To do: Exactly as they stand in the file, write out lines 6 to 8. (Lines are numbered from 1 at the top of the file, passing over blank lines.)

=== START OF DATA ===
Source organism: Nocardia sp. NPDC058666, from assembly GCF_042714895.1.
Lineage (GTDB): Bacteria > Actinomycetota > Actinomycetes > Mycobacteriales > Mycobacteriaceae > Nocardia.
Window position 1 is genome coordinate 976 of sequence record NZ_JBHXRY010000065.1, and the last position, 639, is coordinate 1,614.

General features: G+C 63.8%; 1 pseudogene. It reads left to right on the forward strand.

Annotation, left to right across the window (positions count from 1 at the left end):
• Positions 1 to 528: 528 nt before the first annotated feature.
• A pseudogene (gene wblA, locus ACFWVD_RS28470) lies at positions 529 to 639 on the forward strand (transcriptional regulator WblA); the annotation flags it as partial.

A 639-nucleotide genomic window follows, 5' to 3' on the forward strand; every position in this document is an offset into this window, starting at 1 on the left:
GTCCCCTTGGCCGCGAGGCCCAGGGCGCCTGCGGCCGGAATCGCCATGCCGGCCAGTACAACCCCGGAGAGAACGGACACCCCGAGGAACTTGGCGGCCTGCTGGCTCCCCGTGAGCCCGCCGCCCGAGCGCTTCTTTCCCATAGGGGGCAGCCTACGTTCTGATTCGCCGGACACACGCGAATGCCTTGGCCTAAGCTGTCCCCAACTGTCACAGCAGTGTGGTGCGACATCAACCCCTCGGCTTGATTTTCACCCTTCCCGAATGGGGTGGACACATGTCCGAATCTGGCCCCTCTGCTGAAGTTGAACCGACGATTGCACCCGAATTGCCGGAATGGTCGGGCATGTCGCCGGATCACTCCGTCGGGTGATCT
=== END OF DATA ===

• Positions 1 to 528: 528 nt before the first annotated feature.
• A pseudogene (gene wblA, locus ACFWVD_RS28470) lies at positions 529 to 639 on the forward strand (transcriptional regulator WblA); the annotation flags it as partial.

A 639-nucleotide genomic window follows, 5' to 3' on the forward strand; every position in this document is an offset into this window, starting at 1 on the left: